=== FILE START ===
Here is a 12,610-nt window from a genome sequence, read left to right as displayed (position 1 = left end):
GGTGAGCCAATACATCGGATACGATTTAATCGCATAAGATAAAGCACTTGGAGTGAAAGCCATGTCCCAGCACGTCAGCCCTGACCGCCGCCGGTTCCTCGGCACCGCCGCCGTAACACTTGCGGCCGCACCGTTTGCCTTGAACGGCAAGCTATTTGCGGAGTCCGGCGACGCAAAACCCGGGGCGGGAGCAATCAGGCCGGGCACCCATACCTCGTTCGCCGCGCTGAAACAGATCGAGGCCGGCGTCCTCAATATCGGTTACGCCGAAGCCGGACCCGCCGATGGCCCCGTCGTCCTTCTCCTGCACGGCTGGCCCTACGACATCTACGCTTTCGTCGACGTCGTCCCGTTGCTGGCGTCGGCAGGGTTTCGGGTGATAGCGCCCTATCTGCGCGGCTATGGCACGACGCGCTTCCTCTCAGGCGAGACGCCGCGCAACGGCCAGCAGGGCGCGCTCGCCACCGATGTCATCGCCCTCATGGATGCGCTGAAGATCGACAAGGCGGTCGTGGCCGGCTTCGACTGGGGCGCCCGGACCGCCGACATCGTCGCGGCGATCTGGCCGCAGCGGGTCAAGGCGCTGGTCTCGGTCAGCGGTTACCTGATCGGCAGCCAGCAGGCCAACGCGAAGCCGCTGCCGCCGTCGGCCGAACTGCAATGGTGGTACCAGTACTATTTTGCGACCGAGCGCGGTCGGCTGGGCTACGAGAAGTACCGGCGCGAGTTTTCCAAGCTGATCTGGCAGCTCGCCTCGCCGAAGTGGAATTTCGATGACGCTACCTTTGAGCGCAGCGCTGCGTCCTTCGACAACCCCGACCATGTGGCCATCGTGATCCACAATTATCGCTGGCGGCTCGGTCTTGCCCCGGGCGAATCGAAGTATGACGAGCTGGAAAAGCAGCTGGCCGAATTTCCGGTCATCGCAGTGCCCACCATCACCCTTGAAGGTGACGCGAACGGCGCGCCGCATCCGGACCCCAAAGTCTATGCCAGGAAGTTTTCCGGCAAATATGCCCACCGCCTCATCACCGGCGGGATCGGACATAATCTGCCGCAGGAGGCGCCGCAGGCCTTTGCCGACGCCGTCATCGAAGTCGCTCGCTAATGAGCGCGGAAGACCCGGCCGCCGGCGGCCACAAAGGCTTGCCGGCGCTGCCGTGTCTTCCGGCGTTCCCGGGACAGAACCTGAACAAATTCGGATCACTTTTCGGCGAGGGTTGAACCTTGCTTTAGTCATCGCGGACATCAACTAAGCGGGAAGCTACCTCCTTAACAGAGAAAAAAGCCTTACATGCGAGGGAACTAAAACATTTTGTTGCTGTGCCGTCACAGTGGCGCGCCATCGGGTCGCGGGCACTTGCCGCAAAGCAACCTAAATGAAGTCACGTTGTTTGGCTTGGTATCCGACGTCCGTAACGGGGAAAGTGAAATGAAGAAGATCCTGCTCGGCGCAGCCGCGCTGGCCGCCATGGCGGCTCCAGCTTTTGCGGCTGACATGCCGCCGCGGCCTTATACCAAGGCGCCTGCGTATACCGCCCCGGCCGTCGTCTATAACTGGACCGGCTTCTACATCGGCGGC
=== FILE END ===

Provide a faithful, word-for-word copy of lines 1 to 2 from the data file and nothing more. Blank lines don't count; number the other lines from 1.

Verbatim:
Here is a 12,610-nt window from a genome sequence, read left to right as displayed (position 1 = left end):
GGTGAGCCAATACATCGGATACGATTTAATCGCATAAGATAAAGCACTTGGAGTGAAAGCCATGTCCCAGCACGTCAGCCCTGACCGCCGCCGGTTCCTCGGCACCGCCGCCGTAACACTTGCGGCCGCACCGTTTGCCTTGAACGGCAAGCTATTTGCGGAGTCCGGCGACGCAAAACCCGGGGCGGGAGCAATCAGGCCGGGCACCCATACCTCGTTCGCCGCGCTGAAACAGATCGAGGCCGGCGTCCTCAATATCGGTTACGCCGAAGCCGGACCCGCCGATGGCCCCGTCGTCCTTCTCCTGCACGGCTGGCCCTACGACATCTACGCTTTCGTCGACGTCGTCCCGTTGCTGGCGTCGGCAGGGTTTCGGGTGATAGCGCCCTATCTGCGCGGCTATGGCACGACGCGCTTCCTCTCAGGCGAGACGCCGCGCAACGGCCAGCAGGGCGCGCTCGCCACCGATGTCATCGCCCTCATGGATGCGCTGAAGATCGACAAGGCGGTCGTGGCCGGCTTCGACTGGGGCGCCCGGACCGCCGACATCGTCGCGGCGATCTGGCCGCAGCGGGTCAAGGCGCTGGTCTCGGTCAGCGGTTACCTGATCGGCAGCCAGCAGGCCAACGCGAAGCCGCTGCCGCCGTCGGCCGAACTGCAATGGTGGTACCAGTACTATTTTGCGACCGAGCGCGGTCGGCTGGGCTACGAGAAGTACCGGCGCGAGTTTTCCAAGCTGATCTGGCAGCTCGCCTCGCCGAAGTGGAATTTCGATGACGCTACCTTTGAGCGCAGCGCTGCGTCCTTCGACAACCCCGACCATGTGGCCATCGTGATCCACAATTATCGCTGGCGGCTCGGTCTTGCCCCGGGCGAATCGAAGTATGACGAGCTGGAAAAGCAGCTGGCCGAATTTCCGGTCATCGCAGTGCCCACCATCACCCTTGAAGGTGACGCGAACGGCGCGCCGCATCCGGACCCCAAAGTCTATGCCAGGAAGTTTTCCGGCAAATATGCCCACCGCCTCATCACCGGCGGGATCGGACATAATCTGCCGCAGGAGGCGCCGCAGGCCTTTGCCGACGCCGTCATCGAAGTCGCTCGCTAATGAGCGCGGAAGACCCGGCCGCCGGCGGCCACAAAGGCTTGCCGGCGCTGCCGTGTCTTCCGGCGTTCCCGGGACAGAACCTGAACAAATTCGGATCACTTTTCGGCGAGGGTTGAACCTTGCTTTAGTCATCGCGGACATCAACTAAGCGGGAAGCTACCTCCTTAACAGAGAAAAAAGCCTTACATGCGAGGGAACTAAAACATTTTGTTGCTGTGCCGTCACAGTGGCGCGCCATCGGGTCGCGGGCACTTGCCGCAAAGCAACCTAAATGAAGTCACGTTGTTTGGCTTGGTATCCGACGTCCGTAACGGGGAAAGTGAAATGAAGAAGATCCTGCTCGGCGCAGCCGCGCTGGCCGCCATGGCGGCTCCAGCTTTTGCGGCTGACATGCCGCCGCGGCCTTATACCAAGGCGCCTGCGTATACCGCCCCGGCCGTCGTCTATAACTGGACCGGCTTCTACATCGGCGGC